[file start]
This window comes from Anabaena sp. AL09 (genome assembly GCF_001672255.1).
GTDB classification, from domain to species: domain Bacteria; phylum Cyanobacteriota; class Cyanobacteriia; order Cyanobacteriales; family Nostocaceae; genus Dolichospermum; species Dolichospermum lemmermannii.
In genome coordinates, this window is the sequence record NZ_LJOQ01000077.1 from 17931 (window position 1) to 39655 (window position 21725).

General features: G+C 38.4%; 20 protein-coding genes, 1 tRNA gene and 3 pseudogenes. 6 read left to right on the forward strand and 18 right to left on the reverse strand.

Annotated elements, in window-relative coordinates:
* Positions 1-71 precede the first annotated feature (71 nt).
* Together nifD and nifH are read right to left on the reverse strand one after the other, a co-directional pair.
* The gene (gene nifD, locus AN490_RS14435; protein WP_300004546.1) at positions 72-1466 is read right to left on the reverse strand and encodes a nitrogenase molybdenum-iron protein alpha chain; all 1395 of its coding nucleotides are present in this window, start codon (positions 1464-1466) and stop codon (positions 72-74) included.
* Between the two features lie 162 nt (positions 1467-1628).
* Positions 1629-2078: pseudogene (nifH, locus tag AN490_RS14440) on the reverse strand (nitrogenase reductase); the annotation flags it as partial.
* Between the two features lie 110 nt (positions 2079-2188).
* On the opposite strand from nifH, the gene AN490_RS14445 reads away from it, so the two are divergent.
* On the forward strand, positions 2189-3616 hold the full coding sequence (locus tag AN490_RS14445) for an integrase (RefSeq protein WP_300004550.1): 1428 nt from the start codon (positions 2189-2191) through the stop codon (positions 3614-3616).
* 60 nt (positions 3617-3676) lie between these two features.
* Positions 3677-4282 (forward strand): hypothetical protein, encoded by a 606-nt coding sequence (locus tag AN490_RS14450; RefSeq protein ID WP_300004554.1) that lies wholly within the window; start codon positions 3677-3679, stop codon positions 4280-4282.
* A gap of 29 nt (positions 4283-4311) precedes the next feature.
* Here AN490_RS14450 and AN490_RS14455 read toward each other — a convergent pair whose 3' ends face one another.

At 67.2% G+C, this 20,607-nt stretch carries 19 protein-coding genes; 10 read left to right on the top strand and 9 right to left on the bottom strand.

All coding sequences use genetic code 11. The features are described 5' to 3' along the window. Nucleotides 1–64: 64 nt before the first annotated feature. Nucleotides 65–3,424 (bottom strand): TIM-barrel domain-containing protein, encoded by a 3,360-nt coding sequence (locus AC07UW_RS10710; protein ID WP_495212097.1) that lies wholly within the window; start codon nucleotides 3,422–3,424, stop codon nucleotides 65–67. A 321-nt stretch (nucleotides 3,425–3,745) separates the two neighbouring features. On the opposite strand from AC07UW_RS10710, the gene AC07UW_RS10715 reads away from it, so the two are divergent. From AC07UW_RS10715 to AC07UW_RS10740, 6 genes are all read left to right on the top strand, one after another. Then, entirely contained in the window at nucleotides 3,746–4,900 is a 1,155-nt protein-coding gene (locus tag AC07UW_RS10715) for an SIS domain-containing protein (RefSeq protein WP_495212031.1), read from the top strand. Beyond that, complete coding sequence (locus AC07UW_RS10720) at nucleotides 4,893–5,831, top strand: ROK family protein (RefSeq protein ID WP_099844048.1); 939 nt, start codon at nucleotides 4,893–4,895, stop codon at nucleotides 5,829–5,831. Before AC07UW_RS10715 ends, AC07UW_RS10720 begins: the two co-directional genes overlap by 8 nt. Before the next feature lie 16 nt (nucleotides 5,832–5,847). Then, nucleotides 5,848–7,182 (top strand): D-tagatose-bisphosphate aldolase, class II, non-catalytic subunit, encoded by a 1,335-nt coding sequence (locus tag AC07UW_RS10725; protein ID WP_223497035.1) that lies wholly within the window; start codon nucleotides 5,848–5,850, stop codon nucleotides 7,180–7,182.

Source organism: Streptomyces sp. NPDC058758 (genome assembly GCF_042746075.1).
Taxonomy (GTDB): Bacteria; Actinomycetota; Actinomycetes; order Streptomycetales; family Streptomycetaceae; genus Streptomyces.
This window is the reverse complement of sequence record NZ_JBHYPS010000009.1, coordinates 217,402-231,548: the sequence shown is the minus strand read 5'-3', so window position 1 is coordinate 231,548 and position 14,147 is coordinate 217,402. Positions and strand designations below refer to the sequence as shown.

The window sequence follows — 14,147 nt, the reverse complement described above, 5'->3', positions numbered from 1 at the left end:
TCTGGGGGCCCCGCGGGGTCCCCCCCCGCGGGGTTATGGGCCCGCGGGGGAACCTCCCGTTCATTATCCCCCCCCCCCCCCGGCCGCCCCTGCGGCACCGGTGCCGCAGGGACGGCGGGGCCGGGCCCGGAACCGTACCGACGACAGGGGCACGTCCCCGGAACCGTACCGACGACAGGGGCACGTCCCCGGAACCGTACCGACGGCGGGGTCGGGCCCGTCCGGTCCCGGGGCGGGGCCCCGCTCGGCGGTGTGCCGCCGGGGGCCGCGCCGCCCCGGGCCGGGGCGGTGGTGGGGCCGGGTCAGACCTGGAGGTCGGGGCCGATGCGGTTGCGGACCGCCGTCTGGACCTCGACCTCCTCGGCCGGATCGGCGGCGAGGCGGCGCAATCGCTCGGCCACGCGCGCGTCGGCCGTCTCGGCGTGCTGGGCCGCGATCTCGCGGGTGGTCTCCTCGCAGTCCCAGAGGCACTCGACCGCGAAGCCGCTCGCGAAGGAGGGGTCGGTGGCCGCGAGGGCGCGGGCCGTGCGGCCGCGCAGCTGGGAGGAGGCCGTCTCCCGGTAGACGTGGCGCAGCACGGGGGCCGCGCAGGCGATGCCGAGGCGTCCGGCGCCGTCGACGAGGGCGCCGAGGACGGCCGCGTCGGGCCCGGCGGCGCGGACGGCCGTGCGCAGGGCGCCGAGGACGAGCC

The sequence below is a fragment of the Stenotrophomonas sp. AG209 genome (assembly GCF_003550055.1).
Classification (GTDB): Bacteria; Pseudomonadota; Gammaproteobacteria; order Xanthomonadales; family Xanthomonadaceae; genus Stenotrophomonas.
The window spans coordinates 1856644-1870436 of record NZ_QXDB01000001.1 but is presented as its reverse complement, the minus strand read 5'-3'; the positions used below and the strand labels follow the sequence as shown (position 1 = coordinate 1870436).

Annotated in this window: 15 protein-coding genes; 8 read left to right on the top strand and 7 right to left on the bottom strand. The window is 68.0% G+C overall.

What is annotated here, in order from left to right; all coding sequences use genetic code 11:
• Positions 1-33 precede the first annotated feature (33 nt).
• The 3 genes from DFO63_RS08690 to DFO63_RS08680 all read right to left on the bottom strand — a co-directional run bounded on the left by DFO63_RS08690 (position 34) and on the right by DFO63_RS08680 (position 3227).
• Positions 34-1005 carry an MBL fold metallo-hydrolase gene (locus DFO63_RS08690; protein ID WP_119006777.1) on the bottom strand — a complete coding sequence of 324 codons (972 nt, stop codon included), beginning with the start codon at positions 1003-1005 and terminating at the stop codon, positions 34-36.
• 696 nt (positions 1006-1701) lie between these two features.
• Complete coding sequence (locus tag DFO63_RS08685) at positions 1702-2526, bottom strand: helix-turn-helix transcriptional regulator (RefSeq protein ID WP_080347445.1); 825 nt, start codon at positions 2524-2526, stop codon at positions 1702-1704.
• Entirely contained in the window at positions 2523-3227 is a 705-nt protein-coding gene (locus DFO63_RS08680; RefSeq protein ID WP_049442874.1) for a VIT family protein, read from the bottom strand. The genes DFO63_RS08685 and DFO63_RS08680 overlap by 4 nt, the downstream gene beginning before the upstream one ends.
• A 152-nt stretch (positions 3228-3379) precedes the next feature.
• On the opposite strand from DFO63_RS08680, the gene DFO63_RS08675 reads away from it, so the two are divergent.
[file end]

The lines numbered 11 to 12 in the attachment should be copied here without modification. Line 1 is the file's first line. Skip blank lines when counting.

* Between the two features lie 110 nt (positions 2079-2188).
* On the opposite strand from nifH, the gene AN490_RS14445 reads away from it, so the two are divergent.